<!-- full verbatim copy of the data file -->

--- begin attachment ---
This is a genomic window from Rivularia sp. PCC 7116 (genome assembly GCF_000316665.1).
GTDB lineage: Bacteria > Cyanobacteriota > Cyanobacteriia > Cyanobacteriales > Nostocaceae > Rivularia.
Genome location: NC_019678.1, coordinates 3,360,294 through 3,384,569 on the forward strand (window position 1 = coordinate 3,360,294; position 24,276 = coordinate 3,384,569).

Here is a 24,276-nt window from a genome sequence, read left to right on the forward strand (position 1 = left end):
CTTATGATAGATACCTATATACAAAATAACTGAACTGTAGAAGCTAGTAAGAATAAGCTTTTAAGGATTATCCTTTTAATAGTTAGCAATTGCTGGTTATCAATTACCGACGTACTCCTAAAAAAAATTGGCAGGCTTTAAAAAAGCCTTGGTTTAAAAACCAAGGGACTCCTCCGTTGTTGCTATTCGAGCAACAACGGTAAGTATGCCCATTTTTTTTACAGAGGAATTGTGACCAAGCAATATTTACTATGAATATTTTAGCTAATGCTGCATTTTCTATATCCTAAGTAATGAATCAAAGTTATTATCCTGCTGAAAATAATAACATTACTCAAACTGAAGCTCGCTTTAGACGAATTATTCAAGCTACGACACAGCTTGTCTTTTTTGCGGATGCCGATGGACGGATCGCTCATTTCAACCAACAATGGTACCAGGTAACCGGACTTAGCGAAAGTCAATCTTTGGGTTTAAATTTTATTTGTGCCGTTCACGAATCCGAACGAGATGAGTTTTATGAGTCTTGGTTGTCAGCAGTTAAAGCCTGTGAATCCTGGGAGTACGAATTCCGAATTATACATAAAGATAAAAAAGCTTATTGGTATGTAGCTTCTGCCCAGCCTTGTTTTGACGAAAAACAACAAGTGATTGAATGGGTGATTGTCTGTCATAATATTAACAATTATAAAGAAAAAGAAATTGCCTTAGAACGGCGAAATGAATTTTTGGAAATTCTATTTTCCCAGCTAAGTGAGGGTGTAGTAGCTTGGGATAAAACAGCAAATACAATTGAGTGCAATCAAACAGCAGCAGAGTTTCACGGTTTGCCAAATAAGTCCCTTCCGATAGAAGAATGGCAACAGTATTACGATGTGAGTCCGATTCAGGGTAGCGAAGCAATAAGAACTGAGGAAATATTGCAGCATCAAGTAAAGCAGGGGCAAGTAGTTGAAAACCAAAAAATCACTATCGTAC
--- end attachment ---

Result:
This is a genomic window from Rivularia sp. PCC 7116 (genome assembly GCF_000316665.1).
GTDB lineage: Bacteria > Cyanobacteriota > Cyanobacteriia > Cyanobacteriales > Nostocaceae > Rivularia.
Genome location: NC_019678.1, coordinates 3,360,294 through 3,384,569 on the forward strand (window position 1 = coordinate 3,360,294; position 24,276 = coordinate 3,384,569).

Here is a 24,276-nt window from a genome sequence, read left to right on the forward strand (position 1 = left end):
CTTATGATAGATACCTATATACAAAATAACTGAACTGTAGAAGCTAGTAAGAATAAGCTTTTAAGGATTATCCTTTTAATAGTTAGCAATTGCTGGTTATCAATTACCGACGTACTCCTAAAAAAAATTGGCAGGCTTTAAAAAAGCCTTGGTTTAAAAACCAAGGGACTCCTCCGTTGTTGCTATTCGAGCAACAACGGTAAGTATGCCCATTTTTTTTACAGAGGAATTGTGACCAAGCAATATTTACTATGAATATTTTAGCTAATGCTGCATTTTCTATATCCTAAGTAATGAATCAAAGTTATTATCCTGCTGAAAATAATAACATTACTCAAACTGAAGCTCGCTTTAGACGAATTATTCAAGCTACGACACAGCTTGTCTTTTTTGCGGATGCCGATGGACGGATCGCTCATTTCAACCAACAATGGTACCAGGTAACCGGACTTAGCGAAAGTCAATCTTTGGGTTTAAATTTTATTTGTGCCGTTCACGAATCCGAACGAGATGAGTTTTATGAGTCTTGGTTGTCAGCAGTTAAAGCCTGTGAATCCTGGGAGTACGAATTCCGAATTATACATAAAGATAAAAAAGCTTATTGGTATGTAGCTTCTGCCCAGCCTTGTTTTGACGAAAAACAACAAGTGATTGAATGGGTGATTGTCTGTCATAATATTAACAATTATAAAGAAAAAGAAATTGCCTTAGAACGGCGAAATGAATTTTTGGAAATTCTATTTTCCCAGCTAAGTGAGGGTGTAGTAGCTTGGGATAAAACAGCAAATACAATTGAGTGCAATCAAACAGCAGCAGAGTTTCACGGTTTGCCAAATAAGTCCCTTCCGATAGAAGAATGGCAACAGTATTACGATGTGAGTCCGATTCAGGGTAGCGAAGCAATAAGAACTGAGGAAATATTGCAGCATCAAGTAAAGCAGGGGCAAGTAGTTGAAAACCAAAAAATCACTATCGTAC